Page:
I’m not sure there’s anything more exciting for a government nerd than a trip to Washington, D.C. Especially one where you get to advocate for the incredible mission of the organization you work for. Last week I had the immense pleasure of traveling with a delegation from the Indiana Chamber to Capitol Hill for their annual fly-in. It was not only an opportunity to meet with the lawmakers representing our interests in Washington, express our concerns and needs, but also to connect with business leaders from all across the state of Indiana.
The trip began with an evening session in the Capitol Visitor’s Center with presentations from Representative Jim Banks, Representative Susan Brooks, Representative Jackie Walorski, and Representative Pete Visclosky. For many, the idea of sitting in a cold lecture room on a Wednesday evening conjures memories of boring college classes, it was a surreal opportunity for me. There I was being briefed on law and policy by those who are making those laws and polices—all nestled just a floor below that monumental Capitol dome.
Representative Susan Brooks, who represents northern Indianapolis and some of the donut counties surrounding Marion County (including my hometown) briefed us on healthcare. She shared exciting news that a bill she had drafted to provide funding for emergency preparedness had just passed out of the House of Representatives! She also touched on the opioid crisis that is crippling many towns and communities in Indiana. We look forward to working with her because she, along with our Representatives Larry Bucshon (IN) and Brett Guthrie (KY), serves on the Health subcommittee of the Energy and Commerce committee.
After the briefing, there was a cocktail reception preceding the dinner. Anyone who knows what it’s like to be at a business function mingling along knows that it started off a little awkward, but soon everyone was talking and making important connections all over the state! I was even able to secure support from several local chambers for our signature Indiana legislation, the eNLC!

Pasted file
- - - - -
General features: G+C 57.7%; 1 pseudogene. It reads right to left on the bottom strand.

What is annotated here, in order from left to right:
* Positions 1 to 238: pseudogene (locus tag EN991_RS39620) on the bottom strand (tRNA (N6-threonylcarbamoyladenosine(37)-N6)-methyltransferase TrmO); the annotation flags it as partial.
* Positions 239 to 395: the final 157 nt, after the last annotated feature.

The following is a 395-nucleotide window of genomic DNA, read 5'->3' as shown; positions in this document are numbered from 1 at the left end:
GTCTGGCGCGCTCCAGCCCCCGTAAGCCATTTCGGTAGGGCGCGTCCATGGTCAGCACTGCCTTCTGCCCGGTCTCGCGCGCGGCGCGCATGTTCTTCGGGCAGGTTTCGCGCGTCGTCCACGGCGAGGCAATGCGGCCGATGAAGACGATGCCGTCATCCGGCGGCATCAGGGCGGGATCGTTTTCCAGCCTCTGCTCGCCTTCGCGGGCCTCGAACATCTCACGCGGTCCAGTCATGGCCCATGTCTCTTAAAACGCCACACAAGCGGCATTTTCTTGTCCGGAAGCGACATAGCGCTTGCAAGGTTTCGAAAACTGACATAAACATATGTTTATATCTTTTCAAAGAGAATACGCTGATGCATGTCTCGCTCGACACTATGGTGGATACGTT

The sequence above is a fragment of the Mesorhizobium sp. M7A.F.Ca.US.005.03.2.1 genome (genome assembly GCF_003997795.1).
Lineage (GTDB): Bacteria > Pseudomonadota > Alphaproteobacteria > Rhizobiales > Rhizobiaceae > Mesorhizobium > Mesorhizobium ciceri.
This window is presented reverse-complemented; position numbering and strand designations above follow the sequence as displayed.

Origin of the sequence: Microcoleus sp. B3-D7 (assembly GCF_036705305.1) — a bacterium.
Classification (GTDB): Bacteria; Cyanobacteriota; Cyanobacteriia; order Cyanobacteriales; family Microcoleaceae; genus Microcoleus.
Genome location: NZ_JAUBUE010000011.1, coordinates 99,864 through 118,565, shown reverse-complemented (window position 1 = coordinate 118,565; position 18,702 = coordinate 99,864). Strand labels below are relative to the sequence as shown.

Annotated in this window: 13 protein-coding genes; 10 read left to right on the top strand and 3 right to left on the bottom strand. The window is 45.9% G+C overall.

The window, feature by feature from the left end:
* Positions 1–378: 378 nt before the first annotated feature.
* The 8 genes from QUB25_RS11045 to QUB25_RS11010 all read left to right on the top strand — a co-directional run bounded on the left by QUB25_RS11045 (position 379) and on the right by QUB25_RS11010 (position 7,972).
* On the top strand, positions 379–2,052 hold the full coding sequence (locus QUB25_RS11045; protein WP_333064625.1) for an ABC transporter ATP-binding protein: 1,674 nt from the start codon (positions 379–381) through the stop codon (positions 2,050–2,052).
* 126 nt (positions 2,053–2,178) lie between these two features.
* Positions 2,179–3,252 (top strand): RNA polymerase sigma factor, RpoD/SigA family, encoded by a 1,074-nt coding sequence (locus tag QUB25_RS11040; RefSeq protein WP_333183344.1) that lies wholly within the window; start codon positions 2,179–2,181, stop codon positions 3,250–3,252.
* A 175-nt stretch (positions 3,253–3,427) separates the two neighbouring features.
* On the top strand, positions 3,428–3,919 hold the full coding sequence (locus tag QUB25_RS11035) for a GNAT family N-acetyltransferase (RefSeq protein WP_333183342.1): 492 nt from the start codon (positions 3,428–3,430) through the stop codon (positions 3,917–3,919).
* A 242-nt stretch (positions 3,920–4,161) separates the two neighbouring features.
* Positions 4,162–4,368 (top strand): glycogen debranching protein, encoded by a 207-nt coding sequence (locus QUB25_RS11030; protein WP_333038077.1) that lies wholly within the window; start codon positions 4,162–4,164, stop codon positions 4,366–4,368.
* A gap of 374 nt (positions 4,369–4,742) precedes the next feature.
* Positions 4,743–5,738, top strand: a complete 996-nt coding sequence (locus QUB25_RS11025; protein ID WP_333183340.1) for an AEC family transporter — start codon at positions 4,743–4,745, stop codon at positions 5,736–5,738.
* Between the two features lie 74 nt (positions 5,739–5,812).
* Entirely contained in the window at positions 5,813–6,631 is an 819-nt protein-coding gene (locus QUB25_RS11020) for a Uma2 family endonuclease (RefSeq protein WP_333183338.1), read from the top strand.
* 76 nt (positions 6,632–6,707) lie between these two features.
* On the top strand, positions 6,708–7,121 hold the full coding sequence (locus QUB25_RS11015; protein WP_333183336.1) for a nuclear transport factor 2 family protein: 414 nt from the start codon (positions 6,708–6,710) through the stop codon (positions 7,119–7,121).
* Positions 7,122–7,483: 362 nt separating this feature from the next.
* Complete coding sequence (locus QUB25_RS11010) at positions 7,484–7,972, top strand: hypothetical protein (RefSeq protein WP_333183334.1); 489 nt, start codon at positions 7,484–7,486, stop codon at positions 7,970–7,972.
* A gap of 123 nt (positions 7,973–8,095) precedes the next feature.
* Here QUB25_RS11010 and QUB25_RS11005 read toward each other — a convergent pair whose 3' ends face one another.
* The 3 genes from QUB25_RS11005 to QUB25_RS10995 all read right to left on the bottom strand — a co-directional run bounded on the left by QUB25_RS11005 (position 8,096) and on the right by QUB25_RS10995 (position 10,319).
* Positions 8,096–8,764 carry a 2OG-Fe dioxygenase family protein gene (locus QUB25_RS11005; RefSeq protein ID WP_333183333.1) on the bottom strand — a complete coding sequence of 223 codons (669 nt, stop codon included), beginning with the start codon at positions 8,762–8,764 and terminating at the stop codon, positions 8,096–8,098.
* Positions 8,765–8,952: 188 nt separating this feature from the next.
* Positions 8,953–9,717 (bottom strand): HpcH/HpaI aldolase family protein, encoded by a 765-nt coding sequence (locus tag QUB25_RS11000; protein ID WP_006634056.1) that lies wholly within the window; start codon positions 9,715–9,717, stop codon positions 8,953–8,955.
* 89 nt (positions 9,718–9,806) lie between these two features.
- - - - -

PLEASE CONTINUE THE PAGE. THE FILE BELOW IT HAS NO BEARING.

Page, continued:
The dinner, watched over by towering marble statues of our founding fathers and shapers of our country was a wonderful example of bipartisan friendship. Senators Donnelly and Young both spoke about their efforts to work together, and retiring representative Luke Messer gave a stirring invocation. Senator Donnelly then joked that he’d like to hire Representative Messer as a consultant—despite the fact that Messer had run in the primary for Donnelly’s seat! And we had a special treat and drop in from our home state of Kentucky Leader McConnell dropped by during his busy schedule to give us an update on the workings of the Senate!
Let me tell you, I will never forget the next day. It was quite the historic day to be on Capitol Hill, because the Senator Judiciary Committee was holding hearings on Supreme Court Nominee Brett Kavanaugh. Our first meeting was in the Hart Senate Building with Senator Joe Donnelly. The lobby and hallways were swarmed with protesters, but that did not stop us from having a productive meeting with the Senator’s legislative director, Andrew. Senator Donnelly serves on the special committee on aging and his staff was very interested in learning about the innovate measures we are taking to move upstream in the care continuum. I also learned that Andrew’s mother was a hospice social worker, so he has a special place in his heart for our mission.
One of my favorite meetings with our own Representative Trey Hollingsworth. Always a ball of energy, Representative Hollingsworth (who insists we call him Trey) gave me a high five and hopped up on his desk for our meeting. He is well aware of the wonderful work we do in Southern Indiana and our goals of innovating new fields of care to better serve our aging population.
After productive meetings with Representative Brooks and a drop in at Senator Young’s office it was time to hop back on a plane to Indiana (which was easier said than done I almost missed my connection and our flights were delayed so much I didn’t get home until 2:30am!). I was sad to go, because there is nothing like the feeling that you’re making a difference and the voice of your cause is being heard. Luckily, Gwen gets to go back this month to continue sharing our message with those that can shape the laws for better hospice and palliative care!